1. Description of the problem

What every clinician needs to know

The majority of children in an ICU receive intravenous fluids, especially during their initial course. Enteral feeds are the ultimate goal, but may be precluded due to specific contraindications (e.g. abdominal surgery, respiratory distress). Patients who are NPO require “maintenance” fluids, unless severe volume overload is present. Patients may require additional “replacement” fluids to address excessive ongoing losses (e.g. NG output). In addition, many patients require volume resuscitation due to intravascular volume depletion.

Maintenance fluids

Maintenance fluids are used when a patient is NPO. Maintenance fluids consist of water, glucose, sodium, and potassium. The glucose prevents starvation ketoacidosis and decreases the likelihood of hypoglycemia. Water, sodium and potassium protect the patient from dehydration and electrolyte disorders.

Rate of maintenance fluids

The wide variation in size of children dictates that the rate of maintenance fluids is adjusted based on the patient’s size. While there are formulas based on body surface area, weight is generally used to determine the rate of intravenous fluids. Ideal body weight (adjusting for increased adiposity) or dry weight (adjusting for volume overload or volume depletion) have theoretical advantages, but the patient’s actual weight is generally used for practical reasons. Moreover, these differences are generally clinically inconsequential given the fact that the calculated rate is an estimate that relies on normal kidney function for maintaining the patient in a euvolemic state. Table I provides formulas for calculating maintenance fluids as a total volume per 24 hours or as a rate per hour:

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Table I.
Weight Volume/24 hours Rate/hour
0-10 kg 100 ml/kg 4 ml/kg
11-20 kg 1000 ml + 50 ml/kg for each kg > 10 kg 40 ml + 2 ml/kg for each kg >10 kg
>20 kg 1500 + 20 ml/kg for each kg > 20 kg 60 ml + 1 ml/kg for each kg >20 kg
Maximum 2400-3000 ml 100-120 ml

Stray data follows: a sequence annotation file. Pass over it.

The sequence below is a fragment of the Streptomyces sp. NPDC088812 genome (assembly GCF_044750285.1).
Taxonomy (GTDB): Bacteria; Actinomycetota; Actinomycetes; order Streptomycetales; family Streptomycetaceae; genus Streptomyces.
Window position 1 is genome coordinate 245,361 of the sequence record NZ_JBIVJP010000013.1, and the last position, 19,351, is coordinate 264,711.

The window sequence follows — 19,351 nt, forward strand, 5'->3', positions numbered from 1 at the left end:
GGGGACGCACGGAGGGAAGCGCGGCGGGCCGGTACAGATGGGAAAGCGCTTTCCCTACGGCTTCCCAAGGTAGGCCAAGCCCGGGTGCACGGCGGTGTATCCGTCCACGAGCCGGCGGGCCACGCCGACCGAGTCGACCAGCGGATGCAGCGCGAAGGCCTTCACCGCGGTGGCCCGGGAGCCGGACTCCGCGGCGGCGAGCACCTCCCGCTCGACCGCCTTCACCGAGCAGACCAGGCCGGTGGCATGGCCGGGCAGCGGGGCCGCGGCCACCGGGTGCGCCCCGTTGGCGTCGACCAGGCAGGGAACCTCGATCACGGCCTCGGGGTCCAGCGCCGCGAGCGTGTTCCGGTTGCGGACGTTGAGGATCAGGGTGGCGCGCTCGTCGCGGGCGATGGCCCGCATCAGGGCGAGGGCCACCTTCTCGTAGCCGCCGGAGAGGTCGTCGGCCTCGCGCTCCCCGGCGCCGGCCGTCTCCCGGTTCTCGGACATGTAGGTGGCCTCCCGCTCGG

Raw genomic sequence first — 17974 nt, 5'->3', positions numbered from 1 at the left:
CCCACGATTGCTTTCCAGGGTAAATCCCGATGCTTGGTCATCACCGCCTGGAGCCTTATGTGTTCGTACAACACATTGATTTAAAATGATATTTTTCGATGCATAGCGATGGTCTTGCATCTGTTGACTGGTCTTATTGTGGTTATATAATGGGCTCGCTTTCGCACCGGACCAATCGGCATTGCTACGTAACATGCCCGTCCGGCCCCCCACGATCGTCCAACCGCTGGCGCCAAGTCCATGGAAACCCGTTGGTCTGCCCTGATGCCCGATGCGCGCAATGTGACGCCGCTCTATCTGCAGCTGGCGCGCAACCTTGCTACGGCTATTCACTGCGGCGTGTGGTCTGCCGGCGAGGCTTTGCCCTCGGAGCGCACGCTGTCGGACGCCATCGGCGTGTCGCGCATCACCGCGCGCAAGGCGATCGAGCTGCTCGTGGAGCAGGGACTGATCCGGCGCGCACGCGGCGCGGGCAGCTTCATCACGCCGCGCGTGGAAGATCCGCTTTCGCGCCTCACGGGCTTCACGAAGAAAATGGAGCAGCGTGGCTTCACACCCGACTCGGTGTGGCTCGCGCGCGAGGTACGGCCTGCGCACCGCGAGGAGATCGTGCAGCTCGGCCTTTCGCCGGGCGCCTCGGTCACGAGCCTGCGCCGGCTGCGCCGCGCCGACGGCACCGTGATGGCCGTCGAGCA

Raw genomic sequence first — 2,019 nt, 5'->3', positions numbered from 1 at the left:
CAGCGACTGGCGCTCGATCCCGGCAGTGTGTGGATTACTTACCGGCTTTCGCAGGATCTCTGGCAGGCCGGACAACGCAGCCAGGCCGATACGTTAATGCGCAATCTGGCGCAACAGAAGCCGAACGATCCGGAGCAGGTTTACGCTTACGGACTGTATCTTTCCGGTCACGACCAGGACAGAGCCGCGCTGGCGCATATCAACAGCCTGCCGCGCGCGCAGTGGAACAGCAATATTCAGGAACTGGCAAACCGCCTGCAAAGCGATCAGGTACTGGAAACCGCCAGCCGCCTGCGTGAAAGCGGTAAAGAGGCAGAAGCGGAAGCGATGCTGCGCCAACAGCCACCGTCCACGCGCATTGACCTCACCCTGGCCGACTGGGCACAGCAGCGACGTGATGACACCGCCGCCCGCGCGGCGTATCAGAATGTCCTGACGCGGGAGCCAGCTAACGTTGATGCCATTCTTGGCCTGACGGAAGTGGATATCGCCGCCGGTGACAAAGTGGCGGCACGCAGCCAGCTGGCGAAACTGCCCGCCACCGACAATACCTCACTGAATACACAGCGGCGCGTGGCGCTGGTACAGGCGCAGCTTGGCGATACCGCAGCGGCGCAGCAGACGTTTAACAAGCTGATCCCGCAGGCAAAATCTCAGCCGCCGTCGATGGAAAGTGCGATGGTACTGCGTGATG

Maintenance fluid rates are not adequate for patients with volume depletion or excessive ongoing fluid/electrolyte losses. They provide too much fluid for the patient with volume overload, especially if there is impaired kidney function.

Composition of maintenance fluids

Traditional maintenance fluids in children are quite hypotonic, with 0.2 NS or 1/4 NS being used in children less than 10-20 kg and 1/2 NS in larger children. This is based on theoretical arguments, including the fact that breast milk and term infant formula have a sodium content of less than 10 mEq/L.

However, the use of hypotonic fluids has been associated with iatrogenic hyponatremia in children. This is thought to be secondary to the multiple stimuli for ADH production in the hospitalized child (e.g. volume depletion, pain, nausea, medications). The production of ADH inhibits water excretion by the kidney, the usual mechanism for protection from hyponatremia.

Since almost all children in an ICU will have at least one stimulus for ADH production, isotonic fluid is generally the preferred initial “maintenance” fluid (NS or LR), unless there is a specific contraindication such as hypernatremia or volume overload.

The sodium content of the maintenance fluid may be decreased if the patient develops volume overload or hypertension. It is prudent to monitor the sodium concentration at least daily in an ICU patient to detect increases or decreases in the serum sodium concentration and then adjust the rate or composition of the maintenance fluid, depending on the clinical situation.

D5 is the standard dextrose composition of maintenance fluids. There are a few indications for providing a lower dextrose delivery. These include severe hyperglycemia or traumatic brain injury. A higher dextrose concentration may be appropriate as a strategy for insuring adequate dextrose delivery in specific situations, such as in a patient with an inborn error of metabolism.

The traditional potassium composition of maintenance fluids is 20 mEq/L. This is generally effective in preventing hypokalemia, but not causing hyperkalemia. However, this strategy was developed for the healthy child with normal kidney function. In the ICU, the potassium concentration of maintenance fluids should be carefully considered. In the child with pre-existing or new onset renal failure, potassium is usually initially withheld unless the patient has hypokalemia.

The same is true in the child with tumor lysis or rhabdomyolysis. The presence of hyperkalemia is another indication for withholding potassium initially, unless the patient has a condition where the potassium concentration is likely to decrease rapidly, usually due to a concurrent intervention (e.g. diabetic ketoacidosis).